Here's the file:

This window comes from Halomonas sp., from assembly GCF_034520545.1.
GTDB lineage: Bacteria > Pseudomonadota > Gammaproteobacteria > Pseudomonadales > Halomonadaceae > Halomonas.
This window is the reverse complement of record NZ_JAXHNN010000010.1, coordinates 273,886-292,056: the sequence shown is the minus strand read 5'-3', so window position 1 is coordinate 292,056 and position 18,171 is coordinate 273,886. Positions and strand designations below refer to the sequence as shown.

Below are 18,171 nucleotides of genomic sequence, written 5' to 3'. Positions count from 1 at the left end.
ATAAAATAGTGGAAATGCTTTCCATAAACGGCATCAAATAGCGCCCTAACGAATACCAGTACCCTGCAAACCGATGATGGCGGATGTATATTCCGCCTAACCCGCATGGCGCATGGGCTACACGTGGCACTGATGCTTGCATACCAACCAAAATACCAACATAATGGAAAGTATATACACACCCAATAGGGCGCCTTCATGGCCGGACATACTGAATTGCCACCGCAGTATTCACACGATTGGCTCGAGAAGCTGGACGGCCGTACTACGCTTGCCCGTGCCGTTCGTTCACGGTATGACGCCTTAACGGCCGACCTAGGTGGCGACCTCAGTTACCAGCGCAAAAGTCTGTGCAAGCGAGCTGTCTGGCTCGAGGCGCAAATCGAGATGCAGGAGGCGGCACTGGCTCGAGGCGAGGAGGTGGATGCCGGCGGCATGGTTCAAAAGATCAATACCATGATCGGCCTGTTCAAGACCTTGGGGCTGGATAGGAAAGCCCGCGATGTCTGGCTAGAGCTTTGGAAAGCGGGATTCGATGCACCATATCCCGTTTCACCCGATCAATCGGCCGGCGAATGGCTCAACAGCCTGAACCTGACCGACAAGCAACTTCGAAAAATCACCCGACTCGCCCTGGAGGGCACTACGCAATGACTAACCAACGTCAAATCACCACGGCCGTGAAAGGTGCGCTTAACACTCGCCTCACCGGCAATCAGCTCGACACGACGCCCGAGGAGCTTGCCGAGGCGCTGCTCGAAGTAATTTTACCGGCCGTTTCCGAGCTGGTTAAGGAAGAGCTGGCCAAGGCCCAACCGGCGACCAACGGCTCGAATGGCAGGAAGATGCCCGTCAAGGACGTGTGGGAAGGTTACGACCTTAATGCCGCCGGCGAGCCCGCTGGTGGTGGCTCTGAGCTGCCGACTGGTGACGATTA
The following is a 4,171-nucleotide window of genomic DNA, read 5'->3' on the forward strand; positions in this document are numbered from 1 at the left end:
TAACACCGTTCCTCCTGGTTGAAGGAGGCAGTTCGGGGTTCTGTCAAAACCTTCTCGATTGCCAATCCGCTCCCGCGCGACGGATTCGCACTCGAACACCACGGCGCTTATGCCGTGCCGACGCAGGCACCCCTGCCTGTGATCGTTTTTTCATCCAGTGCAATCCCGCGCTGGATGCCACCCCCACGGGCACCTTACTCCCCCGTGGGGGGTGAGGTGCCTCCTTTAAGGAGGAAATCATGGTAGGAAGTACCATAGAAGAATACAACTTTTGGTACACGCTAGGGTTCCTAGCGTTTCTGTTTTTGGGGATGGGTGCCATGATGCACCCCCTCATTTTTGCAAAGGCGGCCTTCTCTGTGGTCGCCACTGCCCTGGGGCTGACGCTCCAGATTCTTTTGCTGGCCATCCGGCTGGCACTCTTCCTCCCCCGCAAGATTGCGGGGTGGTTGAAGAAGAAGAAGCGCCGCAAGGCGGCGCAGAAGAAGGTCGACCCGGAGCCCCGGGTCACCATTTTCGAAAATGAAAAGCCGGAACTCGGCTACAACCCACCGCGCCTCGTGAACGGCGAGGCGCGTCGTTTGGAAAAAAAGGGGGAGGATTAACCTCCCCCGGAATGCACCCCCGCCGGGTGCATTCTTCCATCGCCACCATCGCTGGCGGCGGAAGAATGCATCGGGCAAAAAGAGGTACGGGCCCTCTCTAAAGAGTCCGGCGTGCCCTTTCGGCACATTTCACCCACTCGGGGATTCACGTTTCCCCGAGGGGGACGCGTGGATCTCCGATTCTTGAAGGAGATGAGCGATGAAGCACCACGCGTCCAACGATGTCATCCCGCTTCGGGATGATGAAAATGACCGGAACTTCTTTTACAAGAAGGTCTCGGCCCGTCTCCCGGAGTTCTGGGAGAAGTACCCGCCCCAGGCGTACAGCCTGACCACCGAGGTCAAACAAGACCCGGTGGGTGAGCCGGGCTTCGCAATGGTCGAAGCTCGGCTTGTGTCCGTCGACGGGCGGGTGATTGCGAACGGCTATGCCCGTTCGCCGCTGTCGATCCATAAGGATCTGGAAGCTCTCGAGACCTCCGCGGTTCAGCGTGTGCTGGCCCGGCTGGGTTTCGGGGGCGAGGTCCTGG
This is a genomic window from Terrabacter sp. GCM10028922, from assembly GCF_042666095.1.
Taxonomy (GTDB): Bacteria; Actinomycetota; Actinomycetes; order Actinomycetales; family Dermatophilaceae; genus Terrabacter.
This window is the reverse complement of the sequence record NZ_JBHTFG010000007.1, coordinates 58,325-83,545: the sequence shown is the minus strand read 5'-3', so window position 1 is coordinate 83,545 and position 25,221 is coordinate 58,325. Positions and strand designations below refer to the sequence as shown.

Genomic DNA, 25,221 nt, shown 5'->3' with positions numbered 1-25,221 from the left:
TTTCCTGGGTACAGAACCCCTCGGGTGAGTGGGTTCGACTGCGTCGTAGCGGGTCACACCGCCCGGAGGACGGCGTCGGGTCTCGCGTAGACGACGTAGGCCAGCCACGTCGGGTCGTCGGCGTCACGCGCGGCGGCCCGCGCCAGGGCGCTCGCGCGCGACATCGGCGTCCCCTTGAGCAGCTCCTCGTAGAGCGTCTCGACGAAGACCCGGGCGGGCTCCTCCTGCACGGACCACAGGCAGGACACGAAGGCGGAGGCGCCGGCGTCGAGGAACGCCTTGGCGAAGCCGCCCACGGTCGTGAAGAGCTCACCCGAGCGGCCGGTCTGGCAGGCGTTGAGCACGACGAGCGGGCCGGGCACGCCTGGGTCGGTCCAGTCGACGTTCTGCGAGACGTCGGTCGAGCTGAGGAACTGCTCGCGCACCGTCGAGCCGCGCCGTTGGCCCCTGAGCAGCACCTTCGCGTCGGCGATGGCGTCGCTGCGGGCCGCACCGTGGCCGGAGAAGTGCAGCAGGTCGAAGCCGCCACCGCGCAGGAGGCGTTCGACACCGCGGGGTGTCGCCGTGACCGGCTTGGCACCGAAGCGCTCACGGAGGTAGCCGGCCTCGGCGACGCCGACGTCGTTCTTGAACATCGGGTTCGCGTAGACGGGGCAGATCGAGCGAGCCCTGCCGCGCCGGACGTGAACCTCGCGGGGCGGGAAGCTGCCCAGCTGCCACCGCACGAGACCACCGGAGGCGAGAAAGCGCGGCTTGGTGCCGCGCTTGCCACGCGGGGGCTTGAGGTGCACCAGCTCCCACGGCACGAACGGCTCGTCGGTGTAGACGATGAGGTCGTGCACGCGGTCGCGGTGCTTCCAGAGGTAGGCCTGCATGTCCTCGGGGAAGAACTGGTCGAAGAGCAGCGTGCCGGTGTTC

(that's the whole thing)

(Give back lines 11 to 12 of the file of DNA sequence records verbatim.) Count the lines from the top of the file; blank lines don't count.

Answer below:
Genomic DNA, 25,221 nt, shown 5'->3' with positions numbered 1-25,221 from the left:
TTTCCTGGGTACAGAACCCCTCGGGTGAGTGGGTTCGACTGCGTCGTAGCGGGTCACACCGCCCGGAGGACGGCGTCGGGTCTCGCGTAGACGACGTAGGCCAGCCACGTCGGGTCGTCGGCGTCACGCGCGGCGGCCCGCGCCAGGGCGCTCGCGCGCGACATCGGCGTCCCCTTGAGCAGCTCCTCGTAGAGCGTCTCGACGAAGACCCGGGCGGGCTCCTCCTGCACGGACCACAGGCAGGACACGAAGGCGGAGGCGCCGGCGTCGAGGAACGCCTTGGCGAAGCCGCCCACGGTCGTGAAGAGCTCACCCGAGCGGCCGGTCTGGCAGGCGTTGAGCACGACGAGCGGGCCGGGCACGCCTGGGTCGGTCCAGTCGACGTTCTGCGAGACGTCGGTCGAGCTGAGGAACTGCTCGCGCACCGTCGAGCCGCGCCGTTGGCCCCTGAGCAGCACCTTCGCGTCGGCGATGGCGTCGCTGCGGGCCGCACCGTGGCCGGAGAAGTGCAGCAGGTCGAAGCCGCCACCGCGCAGGAGGCGTTCGACACCGCGGGGTGTCGCCGTGACCGGCTTGGCACCGAAGCGCTCACGGAGGTAGCCGGCCTCGGCGACGCCGACGTCGTTCTTGAACATCGGGTTCGCGTAGACGGGGCAGATCGAGCGAGCCCTGCCGCGCCGGACGTGAACCTCGCGGGGCGGGAAGCTGCCCAGCTGCCACCGCACGAGACCACCGGAGGCGAGAAAGCGCGGCTTGGTGCCGCGCTTGCCACGCGGGGGCTTGAGGTGCACCAGCTCCCACGGCACGAACGGCTCGTCGGTGTAGACGATGAGGTCGTGCACGCGGTCGCGGTGCTTCCAGAGGTAGGCCTGCATGTCCTCGGGGAAGAACTGGTCGAAGAGCAGCGTGCCGGTGTTC